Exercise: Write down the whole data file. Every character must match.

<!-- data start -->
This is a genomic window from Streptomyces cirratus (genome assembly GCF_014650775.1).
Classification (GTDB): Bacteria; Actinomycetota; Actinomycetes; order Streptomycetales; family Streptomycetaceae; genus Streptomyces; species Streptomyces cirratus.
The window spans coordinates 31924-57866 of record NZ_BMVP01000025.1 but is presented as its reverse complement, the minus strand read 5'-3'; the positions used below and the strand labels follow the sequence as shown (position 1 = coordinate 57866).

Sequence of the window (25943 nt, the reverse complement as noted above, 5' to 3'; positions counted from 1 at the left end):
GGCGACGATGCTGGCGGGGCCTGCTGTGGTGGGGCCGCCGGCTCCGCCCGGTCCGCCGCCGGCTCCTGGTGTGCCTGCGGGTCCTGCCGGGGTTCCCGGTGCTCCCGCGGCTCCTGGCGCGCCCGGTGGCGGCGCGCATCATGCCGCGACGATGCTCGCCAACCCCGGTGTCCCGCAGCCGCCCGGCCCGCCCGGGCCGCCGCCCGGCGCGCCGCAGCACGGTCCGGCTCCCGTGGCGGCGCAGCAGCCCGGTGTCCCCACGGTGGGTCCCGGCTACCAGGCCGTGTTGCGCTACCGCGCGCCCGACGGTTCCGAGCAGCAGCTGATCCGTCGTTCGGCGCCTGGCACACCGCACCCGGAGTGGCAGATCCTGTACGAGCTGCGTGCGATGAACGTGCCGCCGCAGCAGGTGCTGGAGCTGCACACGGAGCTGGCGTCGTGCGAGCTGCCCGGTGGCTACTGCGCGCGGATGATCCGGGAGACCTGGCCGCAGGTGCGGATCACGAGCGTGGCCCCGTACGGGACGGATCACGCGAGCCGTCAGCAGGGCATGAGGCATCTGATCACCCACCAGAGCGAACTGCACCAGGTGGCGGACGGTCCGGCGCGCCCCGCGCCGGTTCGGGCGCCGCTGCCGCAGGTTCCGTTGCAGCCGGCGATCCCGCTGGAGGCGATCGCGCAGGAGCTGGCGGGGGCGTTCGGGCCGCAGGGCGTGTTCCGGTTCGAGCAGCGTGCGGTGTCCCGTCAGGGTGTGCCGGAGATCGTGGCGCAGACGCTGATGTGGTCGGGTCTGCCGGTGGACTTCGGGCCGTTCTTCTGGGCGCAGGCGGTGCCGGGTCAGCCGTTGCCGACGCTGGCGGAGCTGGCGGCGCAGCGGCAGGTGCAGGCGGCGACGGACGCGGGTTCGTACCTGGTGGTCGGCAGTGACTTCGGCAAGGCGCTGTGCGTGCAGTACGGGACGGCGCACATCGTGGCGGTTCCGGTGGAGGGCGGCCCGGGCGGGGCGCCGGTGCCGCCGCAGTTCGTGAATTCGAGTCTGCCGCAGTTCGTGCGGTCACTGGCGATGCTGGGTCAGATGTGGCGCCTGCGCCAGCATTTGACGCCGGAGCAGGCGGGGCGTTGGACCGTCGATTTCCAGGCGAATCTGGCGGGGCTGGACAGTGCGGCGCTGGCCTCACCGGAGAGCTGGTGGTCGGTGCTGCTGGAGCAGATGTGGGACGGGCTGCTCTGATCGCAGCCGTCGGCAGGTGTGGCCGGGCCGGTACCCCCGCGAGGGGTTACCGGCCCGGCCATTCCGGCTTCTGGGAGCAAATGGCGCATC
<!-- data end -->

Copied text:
This is a genomic window from Streptomyces cirratus (genome assembly GCF_014650775.1).
Classification (GTDB): Bacteria; Actinomycetota; Actinomycetes; order Streptomycetales; family Streptomycetaceae; genus Streptomyces; species Streptomyces cirratus.
The window spans coordinates 31924-57866 of record NZ_BMVP01000025.1 but is presented as its reverse complement, the minus strand read 5'-3'; the positions used below and the strand labels follow the sequence as shown (position 1 = coordinate 57866).

Sequence of the window (25943 nt, the reverse complement as noted above, 5' to 3'; positions counted from 1 at the left end):
GGCGACGATGCTGGCGGGGCCTGCTGTGGTGGGGCCGCCGGCTCCGCCCGGTCCGCCGCCGGCTCCTGGTGTGCCTGCGGGTCCTGCCGGGGTTCCCGGTGCTCCCGCGGCTCCTGGCGCGCCCGGTGGCGGCGCGCATCATGCCGCGACGATGCTCGCCAACCCCGGTGTCCCGCAGCCGCCCGGCCCGCCCGGGCCGCCGCCCGGCGCGCCGCAGCACGGTCCGGCTCCCGTGGCGGCGCAGCAGCCCGGTGTCCCCACGGTGGGTCCCGGCTACCAGGCCGTGTTGCGCTACCGCGCGCCCGACGGTTCCGAGCAGCAGCTGATCCGTCGTTCGGCGCCTGGCACACCGCACCCGGAGTGGCAGATCCTGTACGAGCTGCGTGCGATGAACGTGCCGCCGCAGCAGGTGCTGGAGCTGCACACGGAGCTGGCGTCGTGCGAGCTGCCCGGTGGCTACTGCGCGCGGATGATCCGGGAGACCTGGCCGCAGGTGCGGATCACGAGCGTGGCCCCGTACGGGACGGATCACGCGAGCCGTCAGCAGGGCATGAGGCATCTGATCACCCACCAGAGCGAACTGCACCAGGTGGCGGACGGTCCGGCGCGCCCCGCGCCGGTTCGGGCGCCGCTGCCGCAGGTTCCGTTGCAGCCGGCGATCCCGCTGGAGGCGATCGCGCAGGAGCTGGCGGGGGCGTTCGGGCCGCAGGGCGTGTTCCGGTTCGAGCAGCGTGCGGTGTCCCGTCAGGGTGTGCCGGAGATCGTGGCGCAGACGCTGATGTGGTCGGGTCTGCCGGTGGACTTCGGGCCGTTCTTCTGGGCGCAGGCGGTGCCGGGTCAGCCGTTGCCGACGCTGGCGGAGCTGGCGGCGCAGCGGCAGGTGCAGGCGGCGACGGACGCGGGTTCGTACCTGGTGGTCGGCAGTGACTTCGGCAAGGCGCTGTGCGTGCAGTACGGGACGGCGCACATCGTGGCGGTTCCGGTGGAGGGCGGCCCGGGCGGGGCGCCGGTGCCGCCGCAGTTCGTGAATTCGAGTCTGCCGCAGTTCGTGCGGTCACTGGCGATGCTGGGTCAGATGTGGCGCCTGCGCCAGCATTTGACGCCGGAGCAGGCGGGGCGTTGGACCGTCGATTTCCAGGCGAATCTGGCGGGGCTGGACAGTGCGGCGCTGGCCTCACCGGAGAGCTGGTGGTCGGTGCTGCTGGAGCAGATGTGGGACGGGCTGCTCTGATCGCAGCCGTCGGCAGGTGTGGCCGGGCCGGTACCCCCGCGAGGGGTTACCGGCCCGGCCATTCCGGCTTCTGGGAGCAAATGGCGCATC